How Can We Help Our Students Be Successful?
Posted by Joanna on October 3, 2019
Parents gathered at our first parent education event last Friday. Montessori consultant Kristen Ancker presented ways to help our children succeed.
When asked “What are your parenting challenges?” responses included: time management, getting our children to eat, go to bed and do their homework, getting our children to listen and our own lack of patience, among others. We discussed strategies that can help us to respond effectively. Here are just a few:
Create routine charts with your child. Ask what steps they need to take to get ready for bed, school, etc. Provide your input and create a chart together. When your child is veering off course, ask what is next on the chart. Refer to the chart instead of losing your patience.
Positive time out space. Ask your child “What makes you feel better when you are really upset?” Create a space that supports your child to become regulated and give it a name. At ASM, we call this the Peace Corner. It may have books, music, art supplies, etc. When dysregulated your child can spend time in an area that soothes them until they are ready to talk or rejoin the family.
Parent time out. If you can’t respond to your child’s behavior without anger, let your child know that you need a positive time out in your own space. This gives you the ability to take a few deep breaths and compose yourself. Don’t return to the problem until you and your child are ready to talk calmly about the situation.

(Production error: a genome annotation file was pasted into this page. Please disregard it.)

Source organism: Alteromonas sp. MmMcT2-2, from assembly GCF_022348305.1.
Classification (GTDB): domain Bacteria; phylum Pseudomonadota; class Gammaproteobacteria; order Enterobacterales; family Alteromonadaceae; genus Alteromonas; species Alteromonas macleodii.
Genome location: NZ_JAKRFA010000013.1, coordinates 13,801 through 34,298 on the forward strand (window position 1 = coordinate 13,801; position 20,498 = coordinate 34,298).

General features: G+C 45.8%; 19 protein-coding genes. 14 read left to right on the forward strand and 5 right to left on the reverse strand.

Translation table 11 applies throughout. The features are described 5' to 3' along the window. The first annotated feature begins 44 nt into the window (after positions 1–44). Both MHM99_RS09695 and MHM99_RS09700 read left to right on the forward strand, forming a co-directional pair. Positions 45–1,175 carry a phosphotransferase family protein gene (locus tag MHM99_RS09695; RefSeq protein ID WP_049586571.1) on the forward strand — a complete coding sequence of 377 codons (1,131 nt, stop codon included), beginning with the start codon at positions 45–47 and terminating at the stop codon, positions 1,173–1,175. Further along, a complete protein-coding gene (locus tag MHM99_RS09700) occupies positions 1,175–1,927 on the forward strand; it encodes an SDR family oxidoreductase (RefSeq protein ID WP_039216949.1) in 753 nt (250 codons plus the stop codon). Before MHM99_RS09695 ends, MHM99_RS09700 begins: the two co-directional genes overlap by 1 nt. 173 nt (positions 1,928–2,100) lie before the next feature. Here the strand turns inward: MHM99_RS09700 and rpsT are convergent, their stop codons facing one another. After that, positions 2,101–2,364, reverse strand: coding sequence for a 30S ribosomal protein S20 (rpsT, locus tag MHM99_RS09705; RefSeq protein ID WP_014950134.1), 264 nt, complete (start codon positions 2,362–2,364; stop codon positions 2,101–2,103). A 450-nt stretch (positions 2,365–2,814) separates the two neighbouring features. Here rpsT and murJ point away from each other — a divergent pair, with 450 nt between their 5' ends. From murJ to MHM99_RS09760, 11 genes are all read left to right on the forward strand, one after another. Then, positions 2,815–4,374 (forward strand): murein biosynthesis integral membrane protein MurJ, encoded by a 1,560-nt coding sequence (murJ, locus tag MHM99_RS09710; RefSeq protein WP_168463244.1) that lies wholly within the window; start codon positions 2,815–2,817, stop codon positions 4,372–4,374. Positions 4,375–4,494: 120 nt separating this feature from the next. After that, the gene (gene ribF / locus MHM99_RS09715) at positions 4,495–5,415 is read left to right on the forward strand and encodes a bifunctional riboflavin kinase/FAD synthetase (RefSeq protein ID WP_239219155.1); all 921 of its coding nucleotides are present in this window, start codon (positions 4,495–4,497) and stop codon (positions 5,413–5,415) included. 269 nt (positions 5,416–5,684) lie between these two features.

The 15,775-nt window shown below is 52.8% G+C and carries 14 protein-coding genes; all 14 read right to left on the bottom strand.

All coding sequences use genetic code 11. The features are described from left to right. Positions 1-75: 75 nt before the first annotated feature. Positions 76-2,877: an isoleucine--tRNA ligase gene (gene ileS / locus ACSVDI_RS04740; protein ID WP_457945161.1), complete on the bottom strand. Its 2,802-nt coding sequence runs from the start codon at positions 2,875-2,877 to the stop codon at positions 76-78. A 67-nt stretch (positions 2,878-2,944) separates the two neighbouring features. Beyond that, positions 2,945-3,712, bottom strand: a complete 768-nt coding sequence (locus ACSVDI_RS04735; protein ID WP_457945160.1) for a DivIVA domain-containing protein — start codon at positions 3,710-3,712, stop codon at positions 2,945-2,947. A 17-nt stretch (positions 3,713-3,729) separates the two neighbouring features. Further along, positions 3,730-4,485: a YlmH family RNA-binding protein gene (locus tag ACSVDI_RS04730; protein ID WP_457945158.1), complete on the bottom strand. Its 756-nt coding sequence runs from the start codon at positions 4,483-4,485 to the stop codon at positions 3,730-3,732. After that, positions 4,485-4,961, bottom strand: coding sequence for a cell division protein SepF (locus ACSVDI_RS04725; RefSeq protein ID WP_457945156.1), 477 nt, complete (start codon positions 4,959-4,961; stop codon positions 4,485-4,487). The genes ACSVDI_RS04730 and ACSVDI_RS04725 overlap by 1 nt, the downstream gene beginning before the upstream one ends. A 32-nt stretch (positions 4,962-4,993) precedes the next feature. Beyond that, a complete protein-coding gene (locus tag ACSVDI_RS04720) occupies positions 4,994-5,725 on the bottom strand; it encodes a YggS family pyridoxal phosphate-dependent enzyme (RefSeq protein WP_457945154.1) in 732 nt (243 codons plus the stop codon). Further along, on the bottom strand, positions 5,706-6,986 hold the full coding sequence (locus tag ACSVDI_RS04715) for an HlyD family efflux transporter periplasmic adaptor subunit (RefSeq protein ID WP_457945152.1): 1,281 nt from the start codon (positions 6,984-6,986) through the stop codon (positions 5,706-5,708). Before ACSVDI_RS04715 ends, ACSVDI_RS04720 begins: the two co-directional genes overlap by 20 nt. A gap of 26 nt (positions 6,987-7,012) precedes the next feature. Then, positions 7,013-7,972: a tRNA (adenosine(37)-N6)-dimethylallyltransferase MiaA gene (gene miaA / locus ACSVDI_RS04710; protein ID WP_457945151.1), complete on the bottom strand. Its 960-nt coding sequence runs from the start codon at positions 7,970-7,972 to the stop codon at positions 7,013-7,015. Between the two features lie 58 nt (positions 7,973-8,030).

Ask your child a question that lets them know what you want them to do instead of telling them not to do something. Instead of “Do your homework!” ask “What is your plan for getting your homework done?”
Do-over. When your child into the parking lot without holding your hand, explain that rules for safety exist because you love them and repeat the act.
Finally, while your child learns how to behave and you develop strategies for success, your child always needs to feel unconditional love and significance.